Pizza di Ricotta Dolce {Italian Ricotta Cheese Pie} | In Jennie's Kitchen

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Pizza di Ricotta Dolce {Sweet Ricotta Cheese Pie}

Prep time:
Cook time:
Total time:
Serves: 8


  • For the crust
  • 1¾ cups all-purpose flour
  • ¼ cup granulated natural sugar
  • ¼ teaspoon fine sea salt
  • Freshly grated zest of ½ lemon
  • 8 tablespoons (1 stick) very cold butter, cut into 8 pieces
  • 1 large egg, cold
  • 2 tablespoons ice cold water
  • For the filling
  • 1 pound ricotta cheese, drained (make your own with this recipe)
  • 2 large eggs
  • ¼ cup sugar
  • Freshly grated zest of ½ lemon
  • ¼ teaspoon vanilla
  • Dash of ground cinnamon
  • 2 tablespoons candied orange peel, chopped
  • 1 egg lightly beaten with a splash of milk (optional)


  1. Preheat the oven to 325ºF.
  2. Get started on the pastry crust first. Add the flour, sugar, salt, and lemon zest to the bowl of a food processor. Pulse once or twice to combine.
  3. Add the butter. Pulse a few times, just until the butter mixes into the flour, forming a sandy mixture with some pea-sized pieces.
  4. Add the egg and water. Pulse 60 to 90 seconds until it comes together into a ball of dough. It’ll start out looking like wet sand, and comes together into a ball during the last few seconds of pulsing.
  5. Dump the dough onto a lightly floured counter. Divide it into 2 equal pieces. Set on a dish, and chill in the fridge while you mix the filling.
  6. Make the filling: add the ricotta, eggs, sugar, lemon zest, vanilla, and cinnamon to a deep bowl. Whisk to combine. Stir in the candied orange peel.
  7. On a lightly floured counter, roll one out one piece of dough into a 10-inch circle. Fit it into an 8-inch pie plate. Spread the filling into the pie plate.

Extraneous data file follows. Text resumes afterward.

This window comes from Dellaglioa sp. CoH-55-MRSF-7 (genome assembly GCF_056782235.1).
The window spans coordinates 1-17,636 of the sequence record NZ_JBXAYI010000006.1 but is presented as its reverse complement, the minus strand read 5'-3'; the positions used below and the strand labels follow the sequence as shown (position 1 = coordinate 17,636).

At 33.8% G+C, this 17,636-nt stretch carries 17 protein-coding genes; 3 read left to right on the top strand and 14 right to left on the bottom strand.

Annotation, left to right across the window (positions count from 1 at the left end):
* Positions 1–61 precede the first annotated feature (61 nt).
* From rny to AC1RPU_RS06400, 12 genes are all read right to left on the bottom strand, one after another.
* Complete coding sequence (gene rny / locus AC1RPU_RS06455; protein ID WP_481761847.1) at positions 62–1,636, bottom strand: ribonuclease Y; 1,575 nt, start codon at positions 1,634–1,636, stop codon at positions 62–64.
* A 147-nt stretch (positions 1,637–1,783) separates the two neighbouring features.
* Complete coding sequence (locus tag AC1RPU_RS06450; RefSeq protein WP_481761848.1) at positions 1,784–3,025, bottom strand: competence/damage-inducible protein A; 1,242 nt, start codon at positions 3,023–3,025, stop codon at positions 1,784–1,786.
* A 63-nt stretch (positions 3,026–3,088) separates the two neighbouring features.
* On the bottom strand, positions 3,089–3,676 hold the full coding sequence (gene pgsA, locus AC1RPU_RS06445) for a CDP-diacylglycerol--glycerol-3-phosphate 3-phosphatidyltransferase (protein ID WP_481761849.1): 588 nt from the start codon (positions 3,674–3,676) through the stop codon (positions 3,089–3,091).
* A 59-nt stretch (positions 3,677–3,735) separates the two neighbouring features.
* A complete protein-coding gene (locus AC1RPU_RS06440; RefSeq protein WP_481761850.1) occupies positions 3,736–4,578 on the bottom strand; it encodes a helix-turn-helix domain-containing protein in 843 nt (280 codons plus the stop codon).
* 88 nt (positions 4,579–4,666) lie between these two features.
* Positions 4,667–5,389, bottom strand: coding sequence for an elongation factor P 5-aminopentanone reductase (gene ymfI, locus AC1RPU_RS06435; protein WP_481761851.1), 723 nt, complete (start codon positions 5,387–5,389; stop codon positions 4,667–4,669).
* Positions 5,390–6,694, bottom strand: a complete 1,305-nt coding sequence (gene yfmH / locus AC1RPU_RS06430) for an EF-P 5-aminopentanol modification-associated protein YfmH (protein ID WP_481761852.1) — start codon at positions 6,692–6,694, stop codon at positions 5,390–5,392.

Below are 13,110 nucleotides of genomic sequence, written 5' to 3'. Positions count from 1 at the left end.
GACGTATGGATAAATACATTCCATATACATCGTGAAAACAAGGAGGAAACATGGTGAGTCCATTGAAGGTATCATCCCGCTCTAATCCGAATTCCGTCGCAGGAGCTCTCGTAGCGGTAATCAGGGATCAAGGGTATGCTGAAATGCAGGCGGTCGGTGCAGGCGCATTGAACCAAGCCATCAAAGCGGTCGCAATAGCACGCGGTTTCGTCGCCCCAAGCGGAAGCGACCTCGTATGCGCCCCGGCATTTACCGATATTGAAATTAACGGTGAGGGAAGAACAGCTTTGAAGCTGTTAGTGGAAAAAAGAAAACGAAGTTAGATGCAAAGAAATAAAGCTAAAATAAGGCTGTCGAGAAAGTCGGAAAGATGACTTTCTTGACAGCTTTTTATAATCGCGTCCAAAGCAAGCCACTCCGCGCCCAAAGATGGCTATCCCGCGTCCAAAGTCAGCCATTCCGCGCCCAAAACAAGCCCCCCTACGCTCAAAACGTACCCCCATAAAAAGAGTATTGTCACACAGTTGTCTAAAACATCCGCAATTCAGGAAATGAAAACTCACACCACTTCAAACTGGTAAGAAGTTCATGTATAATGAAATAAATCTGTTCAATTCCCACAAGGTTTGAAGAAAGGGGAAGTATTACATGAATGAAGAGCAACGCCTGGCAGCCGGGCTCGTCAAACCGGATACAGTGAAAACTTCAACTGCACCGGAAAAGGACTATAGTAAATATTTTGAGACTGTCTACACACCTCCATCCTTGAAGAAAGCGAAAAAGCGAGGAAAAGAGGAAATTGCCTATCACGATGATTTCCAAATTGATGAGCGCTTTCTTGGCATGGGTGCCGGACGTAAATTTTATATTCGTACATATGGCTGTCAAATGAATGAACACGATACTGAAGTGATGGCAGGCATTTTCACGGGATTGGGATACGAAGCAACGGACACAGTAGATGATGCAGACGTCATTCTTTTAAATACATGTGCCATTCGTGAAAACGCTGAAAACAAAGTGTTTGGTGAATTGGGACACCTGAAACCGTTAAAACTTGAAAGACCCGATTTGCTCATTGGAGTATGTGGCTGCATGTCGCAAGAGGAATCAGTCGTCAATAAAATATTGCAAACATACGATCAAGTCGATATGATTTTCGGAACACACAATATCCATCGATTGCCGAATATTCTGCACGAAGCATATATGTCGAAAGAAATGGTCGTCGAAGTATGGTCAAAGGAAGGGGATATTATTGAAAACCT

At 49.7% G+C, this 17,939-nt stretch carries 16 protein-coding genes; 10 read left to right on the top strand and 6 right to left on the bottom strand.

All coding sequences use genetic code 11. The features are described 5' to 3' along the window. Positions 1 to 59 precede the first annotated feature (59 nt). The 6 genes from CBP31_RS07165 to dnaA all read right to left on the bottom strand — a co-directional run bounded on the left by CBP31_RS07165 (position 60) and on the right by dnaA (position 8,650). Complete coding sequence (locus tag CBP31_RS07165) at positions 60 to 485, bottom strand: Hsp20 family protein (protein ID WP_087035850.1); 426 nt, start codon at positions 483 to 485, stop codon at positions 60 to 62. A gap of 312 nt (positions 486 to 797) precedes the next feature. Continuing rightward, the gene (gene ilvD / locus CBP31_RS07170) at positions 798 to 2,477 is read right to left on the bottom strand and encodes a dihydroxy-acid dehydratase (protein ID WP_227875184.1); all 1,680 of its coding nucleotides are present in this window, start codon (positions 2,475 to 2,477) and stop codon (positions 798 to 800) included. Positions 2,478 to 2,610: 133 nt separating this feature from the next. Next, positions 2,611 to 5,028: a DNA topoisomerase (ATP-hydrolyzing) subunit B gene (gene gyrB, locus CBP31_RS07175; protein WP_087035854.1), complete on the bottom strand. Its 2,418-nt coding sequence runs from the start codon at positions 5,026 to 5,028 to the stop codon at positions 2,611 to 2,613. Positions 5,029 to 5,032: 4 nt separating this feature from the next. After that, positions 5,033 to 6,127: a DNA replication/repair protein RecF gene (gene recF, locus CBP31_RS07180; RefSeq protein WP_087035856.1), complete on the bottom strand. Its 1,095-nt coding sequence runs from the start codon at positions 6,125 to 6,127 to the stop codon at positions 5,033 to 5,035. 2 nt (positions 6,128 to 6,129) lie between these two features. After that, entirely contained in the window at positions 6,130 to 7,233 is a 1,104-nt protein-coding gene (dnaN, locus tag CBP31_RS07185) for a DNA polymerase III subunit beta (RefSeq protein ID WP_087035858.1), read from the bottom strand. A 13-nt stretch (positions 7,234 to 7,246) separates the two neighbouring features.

8. Roll the remaining dough into an 8-inch circle, and cut into eight 1-inch wide strips.
  9. Arrange 3 strips of dough, an equal length apart, across the top of the dough. Arrange the remaining strips across in the opposite direction of the first set of strips. For detailed directions and photos to make a proper lattice crust, go read this post by Elise at Simply Recipes. Brush the crust with the beaten egg & milk, if desired, for a shiny finish.
  10. Bake until the filling is set and top of the pie is deep golden color, about 60 minutes. The pie will puff up, and the lattice will break slightly—don’t worry, trust me. Once the pie cools, the filling settles down flat, and the lattice mostly “mends” itself (the few telltale cracks give it character, in my opinion). Let the pie cool completely before cutting.

1 Comment

  • Janice Dunn-Simmonds

    This looks amazing and I can’t wait to try it. Your recipe for home made ricotta cheese says it makes 2 cups, it that going to be a pound? I know weights and volume don’t always line up and I want to use the correct amount in this recipe so I want to make sure I make enough of the ricotta. Thanks so much, enjoy your holiday.